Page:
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[en] Dengue virus, a RNA virus of family Flaviviradae is considered non-neurotropic. Increasing studies and case reports reveal neurological manifestations of dengue virus. In our case series, we have evaluated magnetic resonance imaging (MRI) findings of 3 patients with dengue fever diagnosed by positive dengue NS1 antigen with neurological symptoms, which revealed nonspecific imaging features of dengue encephalitis in two cases and dengue meningoencephalitis in one case. Autopsy findings are also correlated in 2 patients who succumbed to their disease. This case series underlines the consideration of dengue encephalitis in patients of dengue fever with neurological symptoms and relevant imaging findings.
[en] To determine the area and extent of injury in hypoxic encephalopathy stages by diffusion tensor imaging (DTI) using parameters apparent diffusion coefficient (ADC) and fractional anisotropy (FA) values and their comparison with controls without any evidence of asphyxia. To correlate the outcome of hypoxia severity clinically and significant changes on DTI parameter. DTI was done in 50 cases at median age of 12 and 20 controls at median age of 7 days. FA and apparent diffusion coefficient (ADC) were measured in several regions of interest (ROI). Continuous variables were analyzed using Student's t-test. Categorical variables were compared by Fisher's exact test. Comparison among multiple groups was done using analysis of variance (ANOVA) and post hoc Bonferroni test. Abnormalities were more easily and accurately determined in ROI with the help of FA and ADC values. When compared with controls FA values were significantly decreased and ADC values were significantly increased in cases, in ROI including both right and left side of thalamus, basal ganglia, posterior limb of internal capsule, cerebral peduncle, corticospinal tracts, frontal, parietal, temporal, occipital with P value < 0.05. The extent of injury was maximum in stage-III. There was no significant difference among males and females. Compared to conventional magnetic resonance imaging (MRI), the evaluation of FA and ADC values using DTI can determine the extent and severity of injury in hypoxic encephalopathy. It can be used for early determination of brain injury in these patients.
[en] Neurological involvement in Q Fever is unusual. We present a case of encephalitis due to Coxiella Burnetii with neuroradiologic findings on CT not described previously, consisting in areas of decreased absorption coefficient in the subcortical white matter of both hemispheres, predominantly in the right. Differential diagnosis must be established from viral encephalitis, of similar clinical presentation, which may show similar CT lesions to those in this case. (orig.)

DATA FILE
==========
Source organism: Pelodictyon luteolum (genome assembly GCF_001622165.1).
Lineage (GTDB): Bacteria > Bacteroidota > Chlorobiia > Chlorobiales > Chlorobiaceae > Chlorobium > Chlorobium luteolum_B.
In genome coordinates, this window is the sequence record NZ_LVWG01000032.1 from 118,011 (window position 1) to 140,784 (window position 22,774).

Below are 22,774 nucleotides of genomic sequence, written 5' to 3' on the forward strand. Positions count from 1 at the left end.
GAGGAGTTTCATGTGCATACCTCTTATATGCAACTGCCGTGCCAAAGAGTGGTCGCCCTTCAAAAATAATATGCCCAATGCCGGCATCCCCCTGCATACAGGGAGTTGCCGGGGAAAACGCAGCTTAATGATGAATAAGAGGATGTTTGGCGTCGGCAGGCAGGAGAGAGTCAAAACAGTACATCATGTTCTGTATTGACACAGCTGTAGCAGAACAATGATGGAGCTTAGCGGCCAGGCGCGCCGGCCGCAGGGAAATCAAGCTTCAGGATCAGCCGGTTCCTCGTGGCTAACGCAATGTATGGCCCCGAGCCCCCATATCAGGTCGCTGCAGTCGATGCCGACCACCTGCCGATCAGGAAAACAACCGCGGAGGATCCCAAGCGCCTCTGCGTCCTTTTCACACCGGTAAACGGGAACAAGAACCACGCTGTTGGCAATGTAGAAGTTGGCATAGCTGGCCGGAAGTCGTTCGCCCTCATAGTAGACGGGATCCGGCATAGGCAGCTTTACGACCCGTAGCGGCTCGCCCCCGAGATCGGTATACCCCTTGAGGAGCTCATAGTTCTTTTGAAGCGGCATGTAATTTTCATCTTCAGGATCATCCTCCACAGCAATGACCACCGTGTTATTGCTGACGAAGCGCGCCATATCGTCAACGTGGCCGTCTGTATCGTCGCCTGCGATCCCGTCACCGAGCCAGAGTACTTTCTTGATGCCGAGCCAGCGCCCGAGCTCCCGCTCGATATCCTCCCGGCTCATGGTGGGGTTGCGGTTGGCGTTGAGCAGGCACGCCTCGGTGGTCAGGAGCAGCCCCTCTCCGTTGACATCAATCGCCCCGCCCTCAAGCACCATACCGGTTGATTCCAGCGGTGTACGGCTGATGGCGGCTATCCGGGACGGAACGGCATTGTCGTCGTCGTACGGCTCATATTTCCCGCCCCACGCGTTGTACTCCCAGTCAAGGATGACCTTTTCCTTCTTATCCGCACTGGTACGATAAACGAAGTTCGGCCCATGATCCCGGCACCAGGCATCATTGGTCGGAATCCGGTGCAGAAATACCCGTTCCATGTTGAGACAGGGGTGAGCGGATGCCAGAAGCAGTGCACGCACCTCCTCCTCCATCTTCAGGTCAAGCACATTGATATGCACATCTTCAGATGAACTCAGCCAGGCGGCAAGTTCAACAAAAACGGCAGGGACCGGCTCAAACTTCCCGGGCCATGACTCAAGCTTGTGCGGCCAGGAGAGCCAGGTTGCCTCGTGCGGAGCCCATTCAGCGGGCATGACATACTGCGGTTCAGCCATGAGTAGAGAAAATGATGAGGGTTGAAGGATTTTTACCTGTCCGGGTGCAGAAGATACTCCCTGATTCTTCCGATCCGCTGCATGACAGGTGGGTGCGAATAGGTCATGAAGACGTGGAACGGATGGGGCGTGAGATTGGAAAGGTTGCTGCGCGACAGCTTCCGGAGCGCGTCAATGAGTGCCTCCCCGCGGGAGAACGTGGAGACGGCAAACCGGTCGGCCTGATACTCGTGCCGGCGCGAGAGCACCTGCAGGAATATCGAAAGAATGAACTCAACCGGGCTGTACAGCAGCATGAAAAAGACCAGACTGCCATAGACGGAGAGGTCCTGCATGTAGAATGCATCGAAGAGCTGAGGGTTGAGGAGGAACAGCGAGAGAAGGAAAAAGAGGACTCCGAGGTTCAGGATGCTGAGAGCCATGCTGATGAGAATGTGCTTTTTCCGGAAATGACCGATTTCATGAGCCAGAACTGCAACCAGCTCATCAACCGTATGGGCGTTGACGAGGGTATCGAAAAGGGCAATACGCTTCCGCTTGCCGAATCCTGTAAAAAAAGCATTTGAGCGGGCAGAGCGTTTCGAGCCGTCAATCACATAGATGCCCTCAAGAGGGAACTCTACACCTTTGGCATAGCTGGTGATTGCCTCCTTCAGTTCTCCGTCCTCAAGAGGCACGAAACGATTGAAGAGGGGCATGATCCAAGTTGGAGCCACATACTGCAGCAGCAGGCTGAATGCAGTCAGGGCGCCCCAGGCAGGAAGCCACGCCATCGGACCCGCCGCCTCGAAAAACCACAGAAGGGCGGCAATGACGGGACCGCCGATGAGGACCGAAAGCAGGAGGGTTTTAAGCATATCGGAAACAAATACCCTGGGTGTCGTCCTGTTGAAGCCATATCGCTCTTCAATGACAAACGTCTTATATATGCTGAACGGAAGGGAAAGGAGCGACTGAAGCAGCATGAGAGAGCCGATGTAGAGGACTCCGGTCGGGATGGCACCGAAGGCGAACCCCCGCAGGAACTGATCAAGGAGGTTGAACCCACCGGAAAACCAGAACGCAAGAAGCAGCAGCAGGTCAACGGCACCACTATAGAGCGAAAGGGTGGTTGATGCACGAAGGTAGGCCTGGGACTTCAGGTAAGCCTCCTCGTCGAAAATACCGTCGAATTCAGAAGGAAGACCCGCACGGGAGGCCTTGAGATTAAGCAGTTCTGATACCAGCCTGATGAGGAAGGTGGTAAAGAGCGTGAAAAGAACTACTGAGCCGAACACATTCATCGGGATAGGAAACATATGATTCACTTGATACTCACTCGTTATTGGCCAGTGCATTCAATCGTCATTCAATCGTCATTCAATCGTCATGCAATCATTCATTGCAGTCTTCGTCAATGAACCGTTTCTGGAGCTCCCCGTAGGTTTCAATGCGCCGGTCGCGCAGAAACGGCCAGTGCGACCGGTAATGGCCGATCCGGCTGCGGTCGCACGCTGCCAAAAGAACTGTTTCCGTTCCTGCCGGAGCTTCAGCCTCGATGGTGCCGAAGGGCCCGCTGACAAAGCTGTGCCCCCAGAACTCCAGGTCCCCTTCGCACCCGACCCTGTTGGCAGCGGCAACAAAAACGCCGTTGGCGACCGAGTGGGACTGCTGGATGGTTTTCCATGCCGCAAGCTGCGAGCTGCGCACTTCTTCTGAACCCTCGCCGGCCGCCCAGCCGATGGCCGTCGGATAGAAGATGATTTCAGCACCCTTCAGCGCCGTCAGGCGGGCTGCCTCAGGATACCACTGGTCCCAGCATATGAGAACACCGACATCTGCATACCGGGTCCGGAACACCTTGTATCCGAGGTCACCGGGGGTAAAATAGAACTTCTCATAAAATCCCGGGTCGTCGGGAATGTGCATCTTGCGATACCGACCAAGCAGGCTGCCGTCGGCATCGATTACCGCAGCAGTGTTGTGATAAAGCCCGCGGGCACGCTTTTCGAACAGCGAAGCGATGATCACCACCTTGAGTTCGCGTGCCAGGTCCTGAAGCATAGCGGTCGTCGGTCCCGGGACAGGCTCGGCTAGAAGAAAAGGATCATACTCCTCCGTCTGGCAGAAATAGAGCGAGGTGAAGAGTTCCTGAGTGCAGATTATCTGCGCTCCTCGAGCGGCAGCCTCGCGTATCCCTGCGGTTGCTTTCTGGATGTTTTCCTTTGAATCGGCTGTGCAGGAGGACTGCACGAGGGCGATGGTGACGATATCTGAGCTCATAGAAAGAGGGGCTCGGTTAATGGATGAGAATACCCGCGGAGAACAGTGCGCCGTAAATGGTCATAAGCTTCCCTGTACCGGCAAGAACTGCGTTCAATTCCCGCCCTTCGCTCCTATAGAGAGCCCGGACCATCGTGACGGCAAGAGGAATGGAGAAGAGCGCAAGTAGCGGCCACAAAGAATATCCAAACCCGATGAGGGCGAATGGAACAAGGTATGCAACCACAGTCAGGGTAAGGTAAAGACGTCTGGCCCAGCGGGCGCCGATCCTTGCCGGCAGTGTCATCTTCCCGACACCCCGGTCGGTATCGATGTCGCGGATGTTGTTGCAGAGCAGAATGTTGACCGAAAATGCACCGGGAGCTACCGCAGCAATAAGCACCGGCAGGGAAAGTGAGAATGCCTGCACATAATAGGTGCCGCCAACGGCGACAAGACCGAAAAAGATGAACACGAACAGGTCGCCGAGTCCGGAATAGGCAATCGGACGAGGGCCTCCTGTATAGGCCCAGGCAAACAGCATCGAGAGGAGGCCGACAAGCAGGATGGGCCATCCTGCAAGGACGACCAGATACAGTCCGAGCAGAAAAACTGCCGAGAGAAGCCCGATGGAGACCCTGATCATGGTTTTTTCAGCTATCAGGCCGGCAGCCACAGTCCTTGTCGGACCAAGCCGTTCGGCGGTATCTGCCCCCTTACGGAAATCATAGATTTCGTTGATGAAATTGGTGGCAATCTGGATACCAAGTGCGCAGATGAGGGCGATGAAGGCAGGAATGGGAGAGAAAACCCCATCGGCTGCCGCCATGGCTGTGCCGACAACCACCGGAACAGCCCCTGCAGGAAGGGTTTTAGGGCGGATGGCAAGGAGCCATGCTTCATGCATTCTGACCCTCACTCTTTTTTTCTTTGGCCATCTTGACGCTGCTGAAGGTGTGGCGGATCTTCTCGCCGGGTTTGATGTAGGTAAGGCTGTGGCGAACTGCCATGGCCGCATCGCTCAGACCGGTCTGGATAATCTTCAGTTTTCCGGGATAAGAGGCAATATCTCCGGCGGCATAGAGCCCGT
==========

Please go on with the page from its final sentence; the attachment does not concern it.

[en] An association between neuroblastoma and opsoclonus-myoclonus syndrome (OMS) was described as early as 1927 within the first report on the transformation of malignant neuroblastoma to a benign ganglioneuroma. It was not recognized at that time nor was it appreciated in the subsequent follow-up report on the same patient in 1959. Myoclonic encephalopathy of infancy, an alternative name for OMS, was described by a pediatric neurologist in 1962; however, its connection to neuroblastoma was not known. It was only in 1968 that the association between these two conditions was first reported. The neuroblastoma tumors associated with OMS are almost all small, stage I-II with no associated MYCN amplification or metastases. OMS occurs in 2-3% of patients with neuroblastoma, but neuroblastoma is found in as many as 50% of children who present with OMS. Nearly 100% of the children with neuroblastoma associated with OMS survive, and this has led to speculation that the OMS is a result of an autoimmune process, not metastases. Affected children are treated with steroids, ACTH, or intravenous immunoglobulin, but many have persistent neurologic and developmental deficits. Using the original case reported in 1927, we summarize a century of literature in this review on OMS and its association with neuroblastoma. (orig.)